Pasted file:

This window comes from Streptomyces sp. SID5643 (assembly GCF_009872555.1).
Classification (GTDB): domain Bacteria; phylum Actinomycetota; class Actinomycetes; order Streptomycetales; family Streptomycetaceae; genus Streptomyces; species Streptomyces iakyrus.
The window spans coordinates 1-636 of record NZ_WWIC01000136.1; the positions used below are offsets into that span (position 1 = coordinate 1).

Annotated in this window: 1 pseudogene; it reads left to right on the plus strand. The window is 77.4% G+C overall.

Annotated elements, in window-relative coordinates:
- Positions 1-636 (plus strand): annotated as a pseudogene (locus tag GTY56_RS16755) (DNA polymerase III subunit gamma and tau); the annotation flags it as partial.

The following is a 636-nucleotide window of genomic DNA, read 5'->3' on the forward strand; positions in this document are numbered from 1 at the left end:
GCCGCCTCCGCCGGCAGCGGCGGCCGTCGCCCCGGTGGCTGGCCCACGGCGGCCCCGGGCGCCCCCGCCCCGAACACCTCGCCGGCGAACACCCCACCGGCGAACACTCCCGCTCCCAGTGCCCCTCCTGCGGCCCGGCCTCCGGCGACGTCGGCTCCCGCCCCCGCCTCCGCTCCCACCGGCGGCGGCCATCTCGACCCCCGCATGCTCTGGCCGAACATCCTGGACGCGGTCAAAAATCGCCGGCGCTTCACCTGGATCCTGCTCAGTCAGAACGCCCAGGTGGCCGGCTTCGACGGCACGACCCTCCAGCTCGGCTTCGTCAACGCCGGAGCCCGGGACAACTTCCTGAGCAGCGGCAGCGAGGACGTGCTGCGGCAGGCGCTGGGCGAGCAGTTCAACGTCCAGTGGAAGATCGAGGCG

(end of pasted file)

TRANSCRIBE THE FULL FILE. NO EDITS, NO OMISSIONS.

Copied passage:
This window comes from Streptomyces sp. SID5643 (assembly GCF_009872555.1).
Classification (GTDB): domain Bacteria; phylum Actinomycetota; class Actinomycetes; order Streptomycetales; family Streptomycetaceae; genus Streptomyces; species Streptomyces iakyrus.
The window spans coordinates 1-636 of record NZ_WWIC01000136.1; the positions used below are offsets into that span (position 1 = coordinate 1).

Annotated in this window: 1 pseudogene; it reads left to right on the plus strand. The window is 77.4% G+C overall.

Annotated elements, in window-relative coordinates:
- Positions 1-636 (plus strand): annotated as a pseudogene (locus tag GTY56_RS16755) (DNA polymerase III subunit gamma and tau); the annotation flags it as partial.

The following is a 636-nucleotide window of genomic DNA, read 5'->3' on the forward strand; positions in this document are numbered from 1 at the left end:
GCCGCCTCCGCCGGCAGCGGCGGCCGTCGCCCCGGTGGCTGGCCCACGGCGGCCCCGGGCGCCCCCGCCCCGAACACCTCGCCGGCGAACACCCCACCGGCGAACACTCCCGCTCCCAGTGCCCCTCCTGCGGCCCGGCCTCCGGCGACGTCGGCTCCCGCCCCCGCCTCCGCTCCCACCGGCGGCGGCCATCTCGACCCCCGCATGCTCTGGCCGAACATCCTGGACGCGGTCAAAAATCGCCGGCGCTTCACCTGGATCCTGCTCAGTCAGAACGCCCAGGTGGCCGGCTTCGACGGCACGACCCTCCAGCTCGGCTTCGTCAACGCCGGAGCCCGGGACAACTTCCTGAGCAGCGGCAGCGAGGACGTGCTGCGGCAGGCGCTGGGCGAGCAGTTCAACGTCCAGTGGAAGATCGAGGCG